Using a scalpel, I removed milligram-sized samples of paint from the fragments. D’Arcy analyzed the samples using Fourier Transform Infrared Spectroscopy (FTIR), an analytical technique that identifies materials by detecting signals produced by their molecular bonds. Among other results, her analysis confirmed that Egyptian blue is present on one of the fragments — a pigment I also detected with a modified camera, and which we both observed using a polarized light microscope. Egyptian blue pigment was commonly used by the Romans on wall paintings and sculpture.

This project illustrates how technical research works best by incorporating multiple, cross-checking analytical techniques, and depends on scientists, art historians, and conservators to happen. Many thanks D’Arcy, to Elaine and the Kelsey curators, and to the U-M Chemistry department and EMAL laboratory for their help with this research!

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Sampling photograph showing plaster and paint layers on a piece of wall plaster.

 

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Visible (VIS), infrared reflected (IRR), infrared reflected false color (IRR-FC), and visible-induced infrared luminescence (VIL) images. The white luminescence in the VIL image shows the presence of Egyptian blue.

Keeping our heads on straight: custom mount design for Oplontis garden sculpture

BY CAROLINE ROBERTS, Conservator, Kelsey Museum of Archaeology

Over two hundred artifacts and sculptures are traveling from Italy to Ann Arbor for the upcoming exhibition Leisure and Luxury in the Age of Nero, opening in February. Among them are three marble heads that once stood in the north garden of Villa A at Oplontis. The heads will be displayed in the Kelsey’s temporary exhibition space as they once were in the garden: atop tall, narrow plinths. Sculpture like this might normally be held in place with a metal pin inserted into a hole in the base of the neck. These heads, however, lack such an accommodation, which meant that exhibition coordinator Scott Meier and I needed to come up with another way to secure the heads to their exhibit mounts.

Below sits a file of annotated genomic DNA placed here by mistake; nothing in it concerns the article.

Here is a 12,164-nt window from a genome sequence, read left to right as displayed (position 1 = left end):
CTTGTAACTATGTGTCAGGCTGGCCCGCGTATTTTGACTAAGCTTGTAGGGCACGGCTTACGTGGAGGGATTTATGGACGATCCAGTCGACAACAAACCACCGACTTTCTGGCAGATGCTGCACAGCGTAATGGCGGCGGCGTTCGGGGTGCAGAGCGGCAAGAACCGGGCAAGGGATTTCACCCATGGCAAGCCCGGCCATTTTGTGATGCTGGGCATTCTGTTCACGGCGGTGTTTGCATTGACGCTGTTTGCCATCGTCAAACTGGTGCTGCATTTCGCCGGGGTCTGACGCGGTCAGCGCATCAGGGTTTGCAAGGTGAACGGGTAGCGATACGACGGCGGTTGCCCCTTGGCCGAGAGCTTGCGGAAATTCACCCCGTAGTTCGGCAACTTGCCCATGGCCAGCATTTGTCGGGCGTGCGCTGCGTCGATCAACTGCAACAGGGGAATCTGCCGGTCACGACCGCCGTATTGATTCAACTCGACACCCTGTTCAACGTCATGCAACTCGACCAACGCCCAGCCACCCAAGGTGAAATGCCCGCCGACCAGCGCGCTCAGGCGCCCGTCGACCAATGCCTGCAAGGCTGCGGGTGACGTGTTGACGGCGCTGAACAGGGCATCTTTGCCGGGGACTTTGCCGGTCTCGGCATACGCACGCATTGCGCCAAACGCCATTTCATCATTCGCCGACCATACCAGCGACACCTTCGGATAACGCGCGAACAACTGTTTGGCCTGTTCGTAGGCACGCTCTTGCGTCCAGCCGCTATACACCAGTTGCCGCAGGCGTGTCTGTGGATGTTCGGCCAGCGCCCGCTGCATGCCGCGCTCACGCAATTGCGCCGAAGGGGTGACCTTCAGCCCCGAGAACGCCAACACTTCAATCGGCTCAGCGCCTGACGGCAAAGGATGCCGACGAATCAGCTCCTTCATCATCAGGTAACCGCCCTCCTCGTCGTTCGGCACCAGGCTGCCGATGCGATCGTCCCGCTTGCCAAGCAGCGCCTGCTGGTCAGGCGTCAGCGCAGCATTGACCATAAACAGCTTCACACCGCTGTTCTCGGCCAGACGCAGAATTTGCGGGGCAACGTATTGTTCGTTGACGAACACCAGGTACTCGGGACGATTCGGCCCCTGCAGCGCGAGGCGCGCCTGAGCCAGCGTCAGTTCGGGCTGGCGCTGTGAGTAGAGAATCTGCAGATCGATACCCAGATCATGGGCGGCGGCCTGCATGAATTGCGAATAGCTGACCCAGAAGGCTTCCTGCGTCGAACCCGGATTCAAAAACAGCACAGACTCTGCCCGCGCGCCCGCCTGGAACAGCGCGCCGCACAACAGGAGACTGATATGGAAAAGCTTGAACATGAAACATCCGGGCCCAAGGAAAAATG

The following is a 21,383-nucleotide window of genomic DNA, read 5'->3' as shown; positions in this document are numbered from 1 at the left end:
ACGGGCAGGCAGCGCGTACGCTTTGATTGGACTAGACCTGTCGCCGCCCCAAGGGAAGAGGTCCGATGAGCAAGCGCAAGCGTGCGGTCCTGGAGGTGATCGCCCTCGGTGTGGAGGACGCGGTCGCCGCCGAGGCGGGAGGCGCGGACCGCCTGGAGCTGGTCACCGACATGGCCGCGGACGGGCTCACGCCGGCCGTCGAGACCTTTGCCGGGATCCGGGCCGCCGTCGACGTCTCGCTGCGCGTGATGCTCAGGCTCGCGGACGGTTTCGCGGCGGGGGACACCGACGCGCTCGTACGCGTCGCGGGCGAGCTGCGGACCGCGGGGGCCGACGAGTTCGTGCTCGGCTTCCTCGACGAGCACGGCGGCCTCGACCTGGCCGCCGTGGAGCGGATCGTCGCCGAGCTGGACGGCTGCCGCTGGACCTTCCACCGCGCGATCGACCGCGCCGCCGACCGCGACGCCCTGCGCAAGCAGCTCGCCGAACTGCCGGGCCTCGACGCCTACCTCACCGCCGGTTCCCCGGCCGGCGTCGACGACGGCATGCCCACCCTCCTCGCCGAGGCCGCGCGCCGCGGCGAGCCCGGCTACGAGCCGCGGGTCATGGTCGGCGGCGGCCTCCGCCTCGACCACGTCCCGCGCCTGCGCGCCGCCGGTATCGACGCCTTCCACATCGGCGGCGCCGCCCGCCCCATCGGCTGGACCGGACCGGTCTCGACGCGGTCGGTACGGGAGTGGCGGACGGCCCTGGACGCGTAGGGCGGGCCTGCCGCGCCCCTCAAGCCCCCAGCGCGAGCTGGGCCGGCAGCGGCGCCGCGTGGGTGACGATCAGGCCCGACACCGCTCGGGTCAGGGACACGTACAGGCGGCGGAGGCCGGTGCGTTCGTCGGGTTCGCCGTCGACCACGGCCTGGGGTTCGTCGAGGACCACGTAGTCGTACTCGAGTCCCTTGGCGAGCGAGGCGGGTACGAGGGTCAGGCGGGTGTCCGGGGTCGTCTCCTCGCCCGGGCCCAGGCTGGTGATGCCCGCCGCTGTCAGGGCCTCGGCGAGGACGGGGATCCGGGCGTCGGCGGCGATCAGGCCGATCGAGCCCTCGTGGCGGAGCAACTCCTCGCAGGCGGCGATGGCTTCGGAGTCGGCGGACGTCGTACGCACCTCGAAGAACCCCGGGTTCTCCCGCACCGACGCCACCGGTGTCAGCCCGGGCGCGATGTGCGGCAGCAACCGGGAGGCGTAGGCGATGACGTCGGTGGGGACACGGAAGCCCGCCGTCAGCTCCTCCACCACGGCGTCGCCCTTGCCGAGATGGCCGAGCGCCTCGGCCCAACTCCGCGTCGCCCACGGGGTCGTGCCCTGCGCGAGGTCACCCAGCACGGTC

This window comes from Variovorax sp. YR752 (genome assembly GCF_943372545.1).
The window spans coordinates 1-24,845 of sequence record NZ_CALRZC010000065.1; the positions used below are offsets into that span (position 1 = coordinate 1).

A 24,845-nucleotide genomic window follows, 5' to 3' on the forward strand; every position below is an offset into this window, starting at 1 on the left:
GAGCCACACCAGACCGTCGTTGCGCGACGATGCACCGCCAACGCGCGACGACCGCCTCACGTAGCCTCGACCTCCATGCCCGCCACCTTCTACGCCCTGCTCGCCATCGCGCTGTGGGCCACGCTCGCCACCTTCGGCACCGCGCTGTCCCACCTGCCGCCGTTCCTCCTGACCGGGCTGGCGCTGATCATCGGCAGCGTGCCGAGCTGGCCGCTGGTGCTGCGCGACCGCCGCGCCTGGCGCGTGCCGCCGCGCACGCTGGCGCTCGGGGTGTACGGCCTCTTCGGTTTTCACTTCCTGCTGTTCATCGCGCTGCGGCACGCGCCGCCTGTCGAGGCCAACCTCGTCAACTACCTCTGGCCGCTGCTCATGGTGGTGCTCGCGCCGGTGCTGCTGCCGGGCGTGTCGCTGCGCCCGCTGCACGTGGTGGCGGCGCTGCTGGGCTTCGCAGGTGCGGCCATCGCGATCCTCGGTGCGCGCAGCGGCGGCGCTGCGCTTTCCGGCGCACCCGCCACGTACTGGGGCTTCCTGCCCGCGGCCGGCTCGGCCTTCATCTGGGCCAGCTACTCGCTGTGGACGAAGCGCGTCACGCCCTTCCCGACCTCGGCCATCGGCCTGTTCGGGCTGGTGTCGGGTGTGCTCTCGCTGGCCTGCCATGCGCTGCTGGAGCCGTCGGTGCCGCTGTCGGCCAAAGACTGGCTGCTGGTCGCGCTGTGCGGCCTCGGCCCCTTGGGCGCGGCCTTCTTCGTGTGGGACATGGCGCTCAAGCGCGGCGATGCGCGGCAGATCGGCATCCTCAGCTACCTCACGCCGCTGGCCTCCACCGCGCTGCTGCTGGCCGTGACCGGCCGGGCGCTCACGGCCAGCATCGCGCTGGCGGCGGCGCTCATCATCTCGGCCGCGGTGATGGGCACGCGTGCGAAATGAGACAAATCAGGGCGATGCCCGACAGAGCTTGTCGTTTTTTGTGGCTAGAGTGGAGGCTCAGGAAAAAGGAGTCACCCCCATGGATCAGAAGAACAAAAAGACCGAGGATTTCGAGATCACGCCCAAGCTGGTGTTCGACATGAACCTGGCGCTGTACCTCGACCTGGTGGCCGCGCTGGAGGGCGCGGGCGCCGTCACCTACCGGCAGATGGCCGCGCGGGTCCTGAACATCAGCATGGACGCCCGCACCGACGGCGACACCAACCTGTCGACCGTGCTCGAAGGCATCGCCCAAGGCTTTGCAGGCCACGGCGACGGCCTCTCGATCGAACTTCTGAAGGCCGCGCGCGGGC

Scott’s idea is to create a two-part mount custom fit to each head’s neck base. The mount will essentially serve as a clamp, immobilizing the head and preventing it from tipping off the plinth if it is accidentally bumped. In order to create such a mount we needed a cast of each sculpture’s neck. Scott and I were able to do this in person in June 2015, when we traveled to Oplontis with curator Elaine Gazda. First, I covered the ancient marble surface with a temporary layer of Parafilm® M, a stretchable plastic film, in order to protect the stone from any staining that might be caused by the mold-taking material.

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Carrie applies protective Parafilm® M to the base of each neck.

For the mold-taking material we used silicone rubber putty, which Scott applied in a thick layer to the surface.

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Scott creates a mold of the neck using silicone rubber.